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Grizzly bears, black bears, wolves, coyotes, cougars/ mountain lions,bobcats, wolverines, lynx, foxes, fishers and martens are the suite of carnivores that originally inhabited North America after the Pleistocene extinctions. This site invites research, commentary, point/counterpoint on that suite of native animals (predator and prey) that inhabited The Americas circa 1500-at the initial point of European exploration and subsequent colonization. Landscape ecology, journal accounts of explorers and frontiersmen, genetic evaluations of museum animals, peer reviewed 20th and 21st century research on various aspects of our "Wild America" as well as subjective commentary from expert and layman alike. All of the above being revealed and discussed with the underlying goal of one day seeing our Continent rewilded.....Where big enough swaths of open space exist with connective corridors to other large forest, meadow, mountain, valley, prairie, desert and chaparral wildlands.....Thereby enabling all of our historic fauna, including man, to live in a sustainable and healthy environment. - Blogger Rick

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Thursday, May 16, 2013

As we have discussed numerous times, Winter tick infestations are one of the debilitating agents that global warming seems to have exasperated in Moose populations across large swaths of their range............Hair loss followed by weight loss and hypothermia often lead to death.............Algonquin Park in Eastern Canada has been monitoring these tick infestations for almost 30 years............2013 saw an incidence of Ticks slightly below the 30 year average which suggests the Moose population should not be severely impacted in the coming year.............Strange how a very warm early 2012 followed by an April cold snap and then severe Summer drought may just have taken it's toll on the tick population,


Moose Hair Loss Survey


Moose showing moderate hairloss

Moose (Alces alces) are the largest animal
 in Algonquin
 Park and a crucial part of the ecosystem, 
but significant
 mortality-events of Moose have been 
associated with
 Winter Tick (Dermacentor albipictus)
 infestations in the
 past. Moose with heavy winter tick
 infestations groom
 vigorously by licking, biting, or scratching
 against a tree,
 which results in severe hair loss that can
 lead to
decreased fat reserves, and in extreme
 cases hypothermia.
 Winter ticks (and the associated hair loss),
 plus normal
 winter coat shedding is what make Moose
 appear "scraggly"
 in the spring. To assess the severity of winter
 tick infestation,
 Algonquin Park staff have been conducting
 aerial Moose Hair
 Loss Surveys since 1984. An index is used
 to measure the
 severity of tick infestation based on the
degree of hair loss,
and make predictions about the potential
 impact to the local
 Moose population.

Life Stages of the Winter Tick

2013 Survey Results

The 2013 Moose Hair Loss Survey was conducted
 in Algonquin Park on March 23 and 24. A total of
 137 Moose were assessed for severity of hair loss,
 and ranked into one of five categories. The Hair
 Loss Severity Index (HSI) from this survey was
 calculated to be 1.88, which is slightly lower than
 the average HSI (1.90) over the
 history of the survey (1984-2012). A below average
HSI is not
 associated with winter tick related mortality events,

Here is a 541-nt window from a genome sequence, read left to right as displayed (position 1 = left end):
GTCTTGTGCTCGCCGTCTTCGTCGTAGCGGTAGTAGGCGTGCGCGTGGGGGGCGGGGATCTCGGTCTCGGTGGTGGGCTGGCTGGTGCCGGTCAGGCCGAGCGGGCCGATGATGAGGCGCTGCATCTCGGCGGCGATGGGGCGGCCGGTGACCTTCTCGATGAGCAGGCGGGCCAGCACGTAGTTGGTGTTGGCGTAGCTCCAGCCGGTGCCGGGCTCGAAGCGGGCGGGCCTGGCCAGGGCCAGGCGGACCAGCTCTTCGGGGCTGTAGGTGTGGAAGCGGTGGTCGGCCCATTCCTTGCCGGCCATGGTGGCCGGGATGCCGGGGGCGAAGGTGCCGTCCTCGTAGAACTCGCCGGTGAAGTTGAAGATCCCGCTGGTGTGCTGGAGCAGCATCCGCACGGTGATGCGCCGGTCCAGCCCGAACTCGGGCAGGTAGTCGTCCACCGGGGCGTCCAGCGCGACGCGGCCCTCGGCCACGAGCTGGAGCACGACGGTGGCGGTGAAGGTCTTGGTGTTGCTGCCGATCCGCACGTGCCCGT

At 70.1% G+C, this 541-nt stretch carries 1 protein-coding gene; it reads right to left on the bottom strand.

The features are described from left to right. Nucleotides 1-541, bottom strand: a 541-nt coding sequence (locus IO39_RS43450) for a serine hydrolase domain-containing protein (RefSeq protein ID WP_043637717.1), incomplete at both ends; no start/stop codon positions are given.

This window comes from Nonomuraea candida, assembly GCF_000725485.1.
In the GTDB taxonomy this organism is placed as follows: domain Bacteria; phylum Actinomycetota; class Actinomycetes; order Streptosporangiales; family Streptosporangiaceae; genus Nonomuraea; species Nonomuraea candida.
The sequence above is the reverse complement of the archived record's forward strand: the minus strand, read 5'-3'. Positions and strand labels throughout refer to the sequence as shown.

and a significant
effect on the Moose population is not expected this
 year. This result
 was not anticipated based on the current moose
 population and
previous spring temperatures, both of which though
t to be favourable
 for tick populations. Generally, an early spring
(like the one we
 witnessed in 2012), late fall, and relatively high
Moose population
 bodes well for the ticks.

Why Were There Not as Many 

Ticks As

 Expected This Year?

Winter Ticks on Moose

Without a detailed study it is difficult to say
for sure,
 but there
could be a number of environmental factors at play.
 First of all,
2012 was definitely a year of weather anomalies
 – not only
 did it have the earliest ice-out date on Lake
 Opeongo in the
 history of our records, but March actually had
 a warmer average
 temperature than April (according to
 Environment Canada),
which is highly unusual! Warm spring
 conditions with no snow
 are supposed to be very favourable for the
 female ticks when
 they drop off the moose, full of blood and
 ready to lay eggs.
 However, you might also recall that April
 had some very cold
 temperatures with a hard frost late in the
 month, which we know
 affected the blossoms on fruit trees, and
 may have also had a
 negative impact on tick eggs. But the other
 major weather
anomaly that we witnessed in 2012 was
the drought. By late
July there were extreme fire indices, and
 a drought that caused
 Algonquin Park to impose a Restricted
 Fire Zone (fire ban).
 This may also have an impeded the growth
 of the tick population,
 as droughts have been shown to affect other
 tick species. A
 combination of these factors may have limited
 tick numbers in
2012, or it could be something altogether
 different that we have
 not documented yet. Until research looks
further into how Moose,
 ticks, and weather interact, consider it a
natural history mystery!

How You Can Help!

Algonquin Park staff are always interested
 in the health of the local
 Moose population and we would be particularly
interested in any
 sightings and pictures of moose with hair loss
 this spring. If possible,
 pleasesend your observations along with the
 time, location, number
 of moose, male/female, adult/calf, % hair loss,
 a picture (if possible),
 and any other valuable information

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